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Enough of "Pogi" points, sanction telcos for slow and expensive internet connection!

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"Libre po ang mangarap," reacts Ms. Gladys Regalado, Deputy National Coordinator of the Computer Professionals' Union (CPU) on yesterday's proposals in the Senate hearing on slow and expensive internet connection and on the Bilis Konek Bill of Senator Ralph Recto which would require telcos to provide a 20Mbps minimum bandwidth to internet users.

"Inquiries and bills that do not address the actual roots of the problem are only good for "pogi points". Without proposing concrete solutions these will not improve the state of frustrating internet services in the Philippines," exclaims Ms. Regalado.

In a study of CPU (http://bit.ly/1nNg844), there are three basic problems causing slow internet connection: inadequate telecommunications backbone nationwide, the last mile problem, and the miniscule international internet bandwidth. Expensive internet connection is primarily due to the monopoly existing in this industry and a government regulatory body that comes up with various excuses to cover up for its incompetence. "Unless NTC formulates and imposes strict requirements such that users can have fast, reliable and affordable internet connection, these telco monopolies will not be expected to initiate as such," said Ms. Regalado.

The Public Service Law of 1936 does not exempt Telecommunications companies under strict regulation of the government. "Access to the Internet is a telecommunication service and should be a public service," explains Ms. Regalado. Regulators are required by the Law to "fix and determine individual rates", "fix just and reasonable standards, classifications, regulations, practices, measurement, or service to be furnished, imposed, observed and followed" by any public service. Furthermore, regulators must require any public service provider "to establish, construct, maintain, and operate any reasonable extension of its existing facilities" such that set standards of service are met.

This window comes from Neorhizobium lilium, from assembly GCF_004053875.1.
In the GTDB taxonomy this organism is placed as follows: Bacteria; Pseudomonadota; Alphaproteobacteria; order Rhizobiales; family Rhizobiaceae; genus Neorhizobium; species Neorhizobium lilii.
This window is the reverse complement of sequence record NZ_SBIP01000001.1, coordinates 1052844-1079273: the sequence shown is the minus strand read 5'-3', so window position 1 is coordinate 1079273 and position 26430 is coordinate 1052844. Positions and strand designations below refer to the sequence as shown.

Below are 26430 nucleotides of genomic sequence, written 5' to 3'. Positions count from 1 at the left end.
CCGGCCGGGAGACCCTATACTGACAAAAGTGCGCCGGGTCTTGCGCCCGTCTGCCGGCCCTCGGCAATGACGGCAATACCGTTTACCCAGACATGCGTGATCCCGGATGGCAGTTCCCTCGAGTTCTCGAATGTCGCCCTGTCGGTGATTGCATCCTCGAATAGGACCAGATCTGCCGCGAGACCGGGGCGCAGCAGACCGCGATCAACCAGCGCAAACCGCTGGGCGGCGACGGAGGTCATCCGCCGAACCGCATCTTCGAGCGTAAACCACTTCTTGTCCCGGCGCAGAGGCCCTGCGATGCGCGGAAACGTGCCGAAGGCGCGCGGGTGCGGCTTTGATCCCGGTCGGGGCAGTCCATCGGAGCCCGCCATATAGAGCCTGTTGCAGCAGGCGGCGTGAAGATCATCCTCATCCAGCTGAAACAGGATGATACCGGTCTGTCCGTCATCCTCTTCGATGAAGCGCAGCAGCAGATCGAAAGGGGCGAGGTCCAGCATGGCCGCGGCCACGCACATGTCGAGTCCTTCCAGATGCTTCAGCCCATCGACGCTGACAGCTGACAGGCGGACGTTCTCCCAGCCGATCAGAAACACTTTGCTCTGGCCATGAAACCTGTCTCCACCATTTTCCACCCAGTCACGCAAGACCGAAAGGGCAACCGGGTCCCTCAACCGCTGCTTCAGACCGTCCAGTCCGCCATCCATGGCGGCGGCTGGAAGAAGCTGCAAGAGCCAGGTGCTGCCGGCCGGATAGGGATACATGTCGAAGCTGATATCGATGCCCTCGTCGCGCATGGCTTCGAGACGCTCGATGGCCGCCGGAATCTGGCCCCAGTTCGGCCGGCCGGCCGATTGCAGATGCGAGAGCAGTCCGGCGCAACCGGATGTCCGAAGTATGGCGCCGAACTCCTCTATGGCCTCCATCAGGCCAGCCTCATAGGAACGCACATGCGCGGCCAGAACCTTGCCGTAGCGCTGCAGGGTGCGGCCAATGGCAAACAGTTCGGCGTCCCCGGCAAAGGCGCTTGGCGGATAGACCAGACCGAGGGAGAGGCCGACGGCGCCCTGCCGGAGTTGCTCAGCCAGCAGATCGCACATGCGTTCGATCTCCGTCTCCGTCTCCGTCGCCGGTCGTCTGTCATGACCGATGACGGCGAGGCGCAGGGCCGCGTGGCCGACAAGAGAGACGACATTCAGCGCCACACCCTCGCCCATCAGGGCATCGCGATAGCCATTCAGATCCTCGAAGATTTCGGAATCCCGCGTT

"NTC has been very "inutile" in protecting subscribers from the profiteering telcos, a perfect combination for expensive internet connection. We get dismal quality of service for high rates while telcos are free to collect a huge amounts of profit," said Ms. Regalado. Last year, telcos raked in Php 46.85B of revenue from about 5.13M internet subscribers.

According to the International Telecommunications Union (ITU), the country's 2012 Information and Communication Index (IDI) is only 3.34 which ranks 99th out of 157 countries worldwide. South Korea has an IDI of 8.57 and the average worldwide IDI is 4.35. IDI measures the country's ICT readiness in terms of infrastructures for high speed internet connection, ICT skills and ICT readiness. Telcos in the Philippines were not able to build a reliable telecommunication backbone that is ready for the next generation high speed communications to connect all provinces. Currently, there are only 4 fixed lines for broadband internet for every 100 filipinos. An insignificant portion (1,172) of the more than 20,000 cellular base stations are capable of providing high speed mobile internet through LTE concentrated in profitable areas. International internet bandwidth allocated per user is only 14kbps.

"With this state of telecom infrastructure, how can telcos provide a minimum 20Mbps bandwidth to subscribers? Senator Recto and other internet savvy senators should first require that telco invests the bulk of their yearly profits to improve and build new infrastructure. Unfortunately, if we keep on relying on market forces this 20Mbps remains a dream. NTC should impose sanctions and even recommend voiding franchise licenses of telcos that do not follow its memorandums and regulations." recommends Ms. Regalado.

UN has declared that having an internet connection is now part of basic human rights and legislations similar to Brazil's "Civil Rights Framework for the Internet", which has strong provision on internet access, privacy, internet neutrality and active government role in regulation should be prioritized. "The BS Aquino Administration should immediately pass the Internet Freedom Bill of Senator Miriam Santiago, rather than pushing for band-aid legislation," ends Ms. Regalado.

Source: Computer Professionals' Union

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